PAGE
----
Capital Country residents are among the recipients of Australia Day Honours in recognition of some of the country’s finest citizens.
Two of those honoured are Bowning’s Marina and Ben Maguire, who were recognised for their work in their community and with war veterans.
In 2016, they co-founded Remount, a not-for-profit organisation at their farm that runs horsemanship programs for veterans and first responders.
Mrs Maguire received an OAM in the General Division, and Mr Maguire an AM in the General Division.
Mrs Maguire said receiving the honours for their work was “very surreal”.
“I can’t really believe it – for me, it’s not something I ever expected happening,” she said.
The pair are members of various veterans’ and community groups in the Yass Valley area. Mr Maguire is chair and a council member of the National Museum of Australia, and chairs the Marchmont Racecourse Trust.
He said the couple was inspired to start Remount after meeting an American marine, who introduced them to equine therapy during a campdraft at Longreach.
“We’ve since hosted over 450 people, and we’ve got dozens and dozens of stories of people who feel better about the world or have made breakthroughs in their life because they’ve come to Remount,” he said.
“They feel more connected with new friendships or they’ve got more confidence.
“It gives me great joy to see the transformation and to remind them of what they’re capable of.”
Ronald Miller was also among those in regional NSW to receive an OAM in the General Division, for his services to his community of Gundaroo.
Mr Miller is the chair of Gundaroo Park Trust, and a founding member, vice-president and publicity and promotion officer of Gundaroo and District Historical Society.
The business owner has also been a member of the Gundaroo Rural Fire Brigade since the 1970s.
Additionally, Bungendore’s Natalie Cooper and Wamboin’s Rodney Dix received the Public Service Medal, while Isaac Te Ao Cotter received an OAM in the General Division for his service to the Maori community of Australia and New Zealand.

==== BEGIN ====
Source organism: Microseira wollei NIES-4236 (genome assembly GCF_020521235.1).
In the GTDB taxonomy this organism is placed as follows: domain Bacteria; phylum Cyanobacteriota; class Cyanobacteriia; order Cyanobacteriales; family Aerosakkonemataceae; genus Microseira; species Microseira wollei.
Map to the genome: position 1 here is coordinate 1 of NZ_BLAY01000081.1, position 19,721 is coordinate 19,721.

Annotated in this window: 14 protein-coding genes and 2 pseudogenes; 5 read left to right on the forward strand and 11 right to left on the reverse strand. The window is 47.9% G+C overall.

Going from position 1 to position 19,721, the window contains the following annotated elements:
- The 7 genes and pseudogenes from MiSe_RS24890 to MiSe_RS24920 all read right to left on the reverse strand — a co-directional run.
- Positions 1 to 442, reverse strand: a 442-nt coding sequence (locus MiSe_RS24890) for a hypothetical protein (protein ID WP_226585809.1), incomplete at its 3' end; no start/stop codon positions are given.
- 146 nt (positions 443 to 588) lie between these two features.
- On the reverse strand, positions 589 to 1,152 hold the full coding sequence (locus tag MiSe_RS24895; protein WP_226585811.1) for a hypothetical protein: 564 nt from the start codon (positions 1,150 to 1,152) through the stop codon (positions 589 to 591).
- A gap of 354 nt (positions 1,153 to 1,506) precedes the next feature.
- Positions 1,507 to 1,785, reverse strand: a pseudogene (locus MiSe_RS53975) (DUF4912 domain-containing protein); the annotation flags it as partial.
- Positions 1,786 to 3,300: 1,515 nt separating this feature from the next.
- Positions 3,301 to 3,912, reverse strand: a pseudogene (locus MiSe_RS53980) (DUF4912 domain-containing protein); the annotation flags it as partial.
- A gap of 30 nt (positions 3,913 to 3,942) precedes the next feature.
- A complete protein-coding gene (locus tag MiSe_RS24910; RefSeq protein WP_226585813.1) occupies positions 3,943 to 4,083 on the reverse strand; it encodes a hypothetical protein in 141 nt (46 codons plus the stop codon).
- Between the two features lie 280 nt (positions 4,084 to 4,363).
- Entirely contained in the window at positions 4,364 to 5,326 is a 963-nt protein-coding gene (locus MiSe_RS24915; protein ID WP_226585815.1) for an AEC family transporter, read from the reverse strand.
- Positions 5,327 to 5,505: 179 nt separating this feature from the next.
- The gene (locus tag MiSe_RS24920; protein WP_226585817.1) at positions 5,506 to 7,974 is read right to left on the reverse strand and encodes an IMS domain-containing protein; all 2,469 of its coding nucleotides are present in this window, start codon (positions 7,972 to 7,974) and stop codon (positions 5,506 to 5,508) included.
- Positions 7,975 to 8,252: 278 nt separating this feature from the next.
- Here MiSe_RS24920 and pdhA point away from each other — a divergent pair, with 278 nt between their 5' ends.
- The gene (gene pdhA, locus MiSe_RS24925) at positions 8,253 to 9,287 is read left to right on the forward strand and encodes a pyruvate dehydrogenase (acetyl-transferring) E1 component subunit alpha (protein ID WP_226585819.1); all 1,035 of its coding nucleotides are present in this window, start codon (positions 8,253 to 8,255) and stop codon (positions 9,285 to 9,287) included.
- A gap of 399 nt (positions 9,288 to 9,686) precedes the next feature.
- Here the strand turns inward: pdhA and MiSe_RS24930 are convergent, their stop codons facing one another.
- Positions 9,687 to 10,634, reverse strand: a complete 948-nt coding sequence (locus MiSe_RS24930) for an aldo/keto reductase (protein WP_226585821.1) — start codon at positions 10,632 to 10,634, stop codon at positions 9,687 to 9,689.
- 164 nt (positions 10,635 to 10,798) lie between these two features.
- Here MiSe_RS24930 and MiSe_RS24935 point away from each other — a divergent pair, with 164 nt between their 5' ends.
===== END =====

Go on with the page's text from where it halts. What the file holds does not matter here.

The Karabar man’s accomplishments include being a board member of Migrant and Refugee Settlement Services Australia Inc and director of Tumanako Maori Cultural Performing Group, and he has been a member of the New South Wales Justices Association Inc since 2008.
Other achievements include presenting a program on Canberra Multicultural Service Radio FM 91.1 for several years and serving as the ACT delegate to the National Committee for Maori and Creative Arts (Australia) for more than a decade.
Catherine “Katie” Walker, who moved to Yass Valley in 1984, was also included on the 2024 Australia Day Honours List.
“I feel quite humbled by it,” she said.
“There’s a lot of other people that deserve it in our community. I was surprised and felt honoured to be given that honour.”
Ms Walker received an OAM in the General Division, for service to education and to the community.
“I moved to Yass in 1984 and it was probably the following year that I got involved in doing things in the community,” she said.
Despite being new to Yass, she wasn’t new to giving a helping hand to people in need, having helped to raise money to train guide dogs while living in Sydney.
“I’d always seen in my family that if one’s fortunate enough to be able to give back, one should,” she said.
“I went to boarding school, and there was a community theme where helping others was encouraged.”
Ms Walker was involved in fundraising to build the aged-care facilities of Horton House and Warmington Lodge, and has served as the president of Friends of Horton House and Warmington Lodge (Yass Valley Aged Care) since 1991.
“The other cause I’m passionate about is education,” she said.
In 1999, Ms Walker was a founding member of the Yass District Education Foundation (formerly the Country Education Foundation Yass).
“The group aims to help regional children with tertiary education, whether that be university, TAFE or apprenticeships,” she said.
“They may be not as well off, financially, as other students and in a lot of cases, they’re the first generation in the family to actually go and study at that [tertiary] level.”
Ms Walkler was also named Citizen of the Year by Yass Valley Council in 2007.
In 2024, 739 people were recognised with an OAM (General Division) in the Australia Day Honours List.
For the second time since the Australian honours system was introduced, more women than men have been recognised (at 50.5 per cent).